On a bus in Xi'anby John Koenig on 05/03/13
Five years ago, while visiting Xi’an, China, I board a tour bus bound for the Tomb of the Terracotta Soldiers. The only open seat places me next to a fellow American, a friendly looking gentleman with gray hair and mustache. Jim Taylor, he says as we shake hands.
Over the course of the day, I learn that while Jim calls Seattle home, he lives most of the time in Micronesia, where he works as a legal adviser to Pacific island nations. He’s been vacationing in China for three weeks, spending part of the time with a farm family in the north. Before parting, we discover that we will both be in Shanghai the following week. Jim plans to have dinner there with a friend, another American who had established a marketing firm in China. He invites me to join them and I do. It’s a fascinating evening, learning about the life of an American ex-pat in the wild east of Chinese capitalism.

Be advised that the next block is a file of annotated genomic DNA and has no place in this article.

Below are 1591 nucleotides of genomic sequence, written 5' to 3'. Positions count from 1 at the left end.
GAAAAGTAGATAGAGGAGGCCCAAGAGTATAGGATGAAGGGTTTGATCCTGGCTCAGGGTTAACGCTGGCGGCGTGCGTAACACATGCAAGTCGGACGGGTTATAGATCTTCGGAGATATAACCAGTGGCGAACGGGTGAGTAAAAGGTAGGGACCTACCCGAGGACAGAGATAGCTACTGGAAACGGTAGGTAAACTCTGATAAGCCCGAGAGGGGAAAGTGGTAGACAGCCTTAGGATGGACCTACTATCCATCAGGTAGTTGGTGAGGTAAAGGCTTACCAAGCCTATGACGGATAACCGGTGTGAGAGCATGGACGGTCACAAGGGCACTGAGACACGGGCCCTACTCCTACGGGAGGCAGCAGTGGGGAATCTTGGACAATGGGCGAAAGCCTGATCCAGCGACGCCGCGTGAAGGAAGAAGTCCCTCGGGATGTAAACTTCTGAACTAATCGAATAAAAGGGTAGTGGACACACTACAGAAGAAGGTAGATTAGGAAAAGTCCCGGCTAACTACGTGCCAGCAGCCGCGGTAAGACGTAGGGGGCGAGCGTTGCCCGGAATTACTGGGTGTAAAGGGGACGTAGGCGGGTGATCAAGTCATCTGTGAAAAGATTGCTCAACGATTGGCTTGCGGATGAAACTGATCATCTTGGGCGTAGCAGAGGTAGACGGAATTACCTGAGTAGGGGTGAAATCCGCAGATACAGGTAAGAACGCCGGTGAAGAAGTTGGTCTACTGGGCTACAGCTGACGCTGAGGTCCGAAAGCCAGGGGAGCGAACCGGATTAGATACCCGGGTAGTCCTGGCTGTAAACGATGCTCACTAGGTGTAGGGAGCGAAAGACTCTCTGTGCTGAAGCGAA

Facebook enables Jim and me to stay intermittently in touch. I follow his latest island-hopping adventures. He learns that I recently published a novel about a young Polish girl who escapes from a Siberian labor camp and makes her way to Iran. Once or twice, we exchange emails.
This morning, I check Amazon to make sure my book Danuta is still being offered there and discover a new reader review. It’s from a James W. Taylor and begins, “When I read Danuta, I didn't read anything – I saw it as I would a movie, each word developing the story line.”
Yes, the reviewer is the same gentleman I met on the bus in Xi’an. He has downloaded the novel to his Kindle and read it in Saipan.
Someday, Jim and I will meet again. I’ll buy him a drink in thanks for his thoughtfulness. Question is, where in the world will that be?